My brother-in-law’s mother passed away, who he sadly had not seen in nearly a decade because of the restrictive policies of a dictatorial government in his home country.
One of my dear clients unbelievably lost a close colleague one week, then her father the following week.
Another client, who transforms loss into life—her work focuses on connecting the families of donors to organ transplant recipients—had to work with the families of a record-setting 7 organ donors in a single week.
A third client lost a close friend to cancer.
And that’t not all.
Losses come in many forms. Death. Bankruptcy. Divorce. Heartbreak. Lost opportunities.
But, what do we make of them? And what lessons and opportunities can we harvest from loss?
Sadly, losses are one of the hardest teachers of the need to “let go.” Most losses are out of your control. While having control helps you to feel stable, steady, confident, secure, it is also a false front. The more you can learn to let go—especially of the “when” and “how” life unfolds, the less stress you will have and the more joy you’ll experience from the surprises that come unexpectedly.
Remember what is most important.
A loss forces you to pause and reflect upon what is most important in life. What that is might be different for you than for others, but often we are reminded about Love and Forgiveness and being present for the simple flow of everyday life—the details that weave their way in-between the birthdays and holidays and milestone events. Sadly, we are often painfully reminded of what we have taken for granted.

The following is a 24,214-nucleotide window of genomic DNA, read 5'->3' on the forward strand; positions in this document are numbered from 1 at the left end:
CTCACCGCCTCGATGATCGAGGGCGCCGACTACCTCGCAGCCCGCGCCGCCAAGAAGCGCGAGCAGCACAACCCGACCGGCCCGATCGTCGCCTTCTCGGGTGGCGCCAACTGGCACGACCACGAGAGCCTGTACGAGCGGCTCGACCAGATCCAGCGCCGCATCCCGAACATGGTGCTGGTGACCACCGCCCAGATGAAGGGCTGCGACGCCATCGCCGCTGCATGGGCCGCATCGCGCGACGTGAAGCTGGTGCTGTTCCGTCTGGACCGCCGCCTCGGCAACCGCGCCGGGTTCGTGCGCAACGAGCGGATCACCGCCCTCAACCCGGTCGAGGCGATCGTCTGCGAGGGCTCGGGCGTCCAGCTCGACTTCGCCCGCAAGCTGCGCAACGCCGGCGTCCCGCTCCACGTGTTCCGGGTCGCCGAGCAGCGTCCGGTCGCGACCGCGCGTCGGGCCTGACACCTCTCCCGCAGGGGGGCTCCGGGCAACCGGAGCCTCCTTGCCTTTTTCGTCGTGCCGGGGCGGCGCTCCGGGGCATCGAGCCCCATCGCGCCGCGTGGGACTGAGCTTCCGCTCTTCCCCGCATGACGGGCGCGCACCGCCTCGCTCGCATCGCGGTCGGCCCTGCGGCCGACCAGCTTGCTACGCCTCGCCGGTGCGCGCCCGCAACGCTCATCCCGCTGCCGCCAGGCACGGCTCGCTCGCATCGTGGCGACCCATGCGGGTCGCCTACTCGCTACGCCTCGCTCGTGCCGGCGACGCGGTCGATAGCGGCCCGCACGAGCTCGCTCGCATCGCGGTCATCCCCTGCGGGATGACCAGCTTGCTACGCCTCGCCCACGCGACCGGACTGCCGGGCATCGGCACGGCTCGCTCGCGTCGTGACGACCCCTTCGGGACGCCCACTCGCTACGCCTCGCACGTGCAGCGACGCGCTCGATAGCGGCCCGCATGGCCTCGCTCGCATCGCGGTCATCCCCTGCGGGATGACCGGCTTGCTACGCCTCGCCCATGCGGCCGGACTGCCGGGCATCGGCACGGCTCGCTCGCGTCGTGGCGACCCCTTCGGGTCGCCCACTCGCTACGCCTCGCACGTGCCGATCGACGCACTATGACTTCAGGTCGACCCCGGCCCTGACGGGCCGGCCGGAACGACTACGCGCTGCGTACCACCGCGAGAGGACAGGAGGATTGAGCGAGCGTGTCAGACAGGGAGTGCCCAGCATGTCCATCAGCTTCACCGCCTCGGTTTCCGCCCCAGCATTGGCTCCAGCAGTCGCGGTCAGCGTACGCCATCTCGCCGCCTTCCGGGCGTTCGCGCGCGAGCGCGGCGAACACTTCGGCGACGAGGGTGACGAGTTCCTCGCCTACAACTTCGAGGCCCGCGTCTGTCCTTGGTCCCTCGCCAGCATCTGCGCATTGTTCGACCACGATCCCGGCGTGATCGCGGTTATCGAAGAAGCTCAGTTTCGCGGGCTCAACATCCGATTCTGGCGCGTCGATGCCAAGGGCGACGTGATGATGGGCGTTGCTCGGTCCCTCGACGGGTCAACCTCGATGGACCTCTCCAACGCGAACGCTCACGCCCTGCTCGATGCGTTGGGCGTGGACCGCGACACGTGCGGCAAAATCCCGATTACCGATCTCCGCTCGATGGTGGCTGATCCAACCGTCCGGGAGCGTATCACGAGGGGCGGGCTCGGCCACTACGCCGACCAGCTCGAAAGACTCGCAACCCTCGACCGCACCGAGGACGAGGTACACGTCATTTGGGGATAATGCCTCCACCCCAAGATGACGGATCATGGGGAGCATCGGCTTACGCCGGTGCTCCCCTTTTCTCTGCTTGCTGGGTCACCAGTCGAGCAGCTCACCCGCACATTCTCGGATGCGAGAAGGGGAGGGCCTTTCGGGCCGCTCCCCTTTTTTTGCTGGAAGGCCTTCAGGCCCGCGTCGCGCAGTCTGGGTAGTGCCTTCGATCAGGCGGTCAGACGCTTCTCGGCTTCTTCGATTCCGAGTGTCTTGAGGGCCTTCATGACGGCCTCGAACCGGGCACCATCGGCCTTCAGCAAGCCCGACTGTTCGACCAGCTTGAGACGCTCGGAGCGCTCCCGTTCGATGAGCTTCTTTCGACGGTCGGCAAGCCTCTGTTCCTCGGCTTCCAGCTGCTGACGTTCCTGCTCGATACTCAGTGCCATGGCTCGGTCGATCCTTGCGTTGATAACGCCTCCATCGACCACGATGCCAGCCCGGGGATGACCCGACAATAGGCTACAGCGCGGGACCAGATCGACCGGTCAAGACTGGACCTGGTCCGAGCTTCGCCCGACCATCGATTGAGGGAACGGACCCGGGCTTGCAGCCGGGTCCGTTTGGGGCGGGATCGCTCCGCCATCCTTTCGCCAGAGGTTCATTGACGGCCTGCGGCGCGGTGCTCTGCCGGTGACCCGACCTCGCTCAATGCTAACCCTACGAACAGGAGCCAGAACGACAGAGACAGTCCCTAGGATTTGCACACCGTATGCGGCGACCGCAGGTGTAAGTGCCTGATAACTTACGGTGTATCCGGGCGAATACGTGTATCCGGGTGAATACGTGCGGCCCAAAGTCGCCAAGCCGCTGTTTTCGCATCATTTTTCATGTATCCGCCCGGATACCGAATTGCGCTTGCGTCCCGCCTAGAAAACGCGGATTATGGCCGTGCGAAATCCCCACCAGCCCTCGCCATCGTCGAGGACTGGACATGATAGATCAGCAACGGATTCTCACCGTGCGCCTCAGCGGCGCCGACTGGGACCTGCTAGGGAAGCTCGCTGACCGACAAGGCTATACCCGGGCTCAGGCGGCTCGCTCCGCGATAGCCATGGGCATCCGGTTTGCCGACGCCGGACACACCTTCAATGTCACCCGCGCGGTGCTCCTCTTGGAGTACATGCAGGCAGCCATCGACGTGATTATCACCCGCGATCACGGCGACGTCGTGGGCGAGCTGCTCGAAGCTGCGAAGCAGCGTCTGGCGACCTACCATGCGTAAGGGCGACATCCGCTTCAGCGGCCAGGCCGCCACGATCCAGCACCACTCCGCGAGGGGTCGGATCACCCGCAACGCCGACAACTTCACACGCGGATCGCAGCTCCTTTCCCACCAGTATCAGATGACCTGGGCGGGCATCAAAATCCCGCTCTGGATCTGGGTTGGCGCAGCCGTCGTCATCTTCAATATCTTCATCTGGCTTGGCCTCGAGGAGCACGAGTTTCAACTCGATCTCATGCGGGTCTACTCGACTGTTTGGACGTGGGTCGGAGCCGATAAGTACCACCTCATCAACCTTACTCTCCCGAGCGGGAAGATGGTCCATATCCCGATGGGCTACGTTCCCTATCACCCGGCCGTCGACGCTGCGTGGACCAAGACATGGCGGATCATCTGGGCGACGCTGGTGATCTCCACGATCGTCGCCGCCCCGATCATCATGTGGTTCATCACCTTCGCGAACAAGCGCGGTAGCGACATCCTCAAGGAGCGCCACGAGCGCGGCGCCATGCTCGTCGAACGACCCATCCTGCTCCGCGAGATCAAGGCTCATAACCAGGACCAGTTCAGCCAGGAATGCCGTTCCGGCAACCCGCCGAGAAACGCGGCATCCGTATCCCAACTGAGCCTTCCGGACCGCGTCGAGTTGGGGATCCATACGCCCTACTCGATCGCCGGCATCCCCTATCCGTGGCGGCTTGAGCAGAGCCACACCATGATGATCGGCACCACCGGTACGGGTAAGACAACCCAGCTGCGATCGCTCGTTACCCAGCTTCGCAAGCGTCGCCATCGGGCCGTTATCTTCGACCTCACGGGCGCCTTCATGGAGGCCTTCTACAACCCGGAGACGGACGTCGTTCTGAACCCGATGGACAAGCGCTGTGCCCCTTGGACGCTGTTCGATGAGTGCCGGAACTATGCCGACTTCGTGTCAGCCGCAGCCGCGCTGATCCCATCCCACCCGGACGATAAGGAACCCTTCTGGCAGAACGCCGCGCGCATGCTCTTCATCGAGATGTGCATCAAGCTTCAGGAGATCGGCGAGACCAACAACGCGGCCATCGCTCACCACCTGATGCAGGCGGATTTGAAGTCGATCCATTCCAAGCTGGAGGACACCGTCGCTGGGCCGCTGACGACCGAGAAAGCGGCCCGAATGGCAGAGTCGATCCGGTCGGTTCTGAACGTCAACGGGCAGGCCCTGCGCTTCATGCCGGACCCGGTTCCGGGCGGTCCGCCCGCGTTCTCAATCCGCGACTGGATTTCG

Loss is a reminder that things can end at any moment and that you must live fully so you do not one day have regrets. So, what have you not yet done in life? Where do you want to travel? Who do you want to kiss? What leap of faith is calling to you? What change does your heart desire? Seize the day! Carpe diem!
In the practice of yoga, we are reminded of the importance of beginnings, middles and ends, as well as all the space in-between. In yoga, it is believed that without endings there can be no beginnings.
So, when appropriate and when possible, celebrate the endings—including the lives of those recently passed—to acknowledge the good and let go of the sadness—and invite in new life, new opportunity, new possibilities.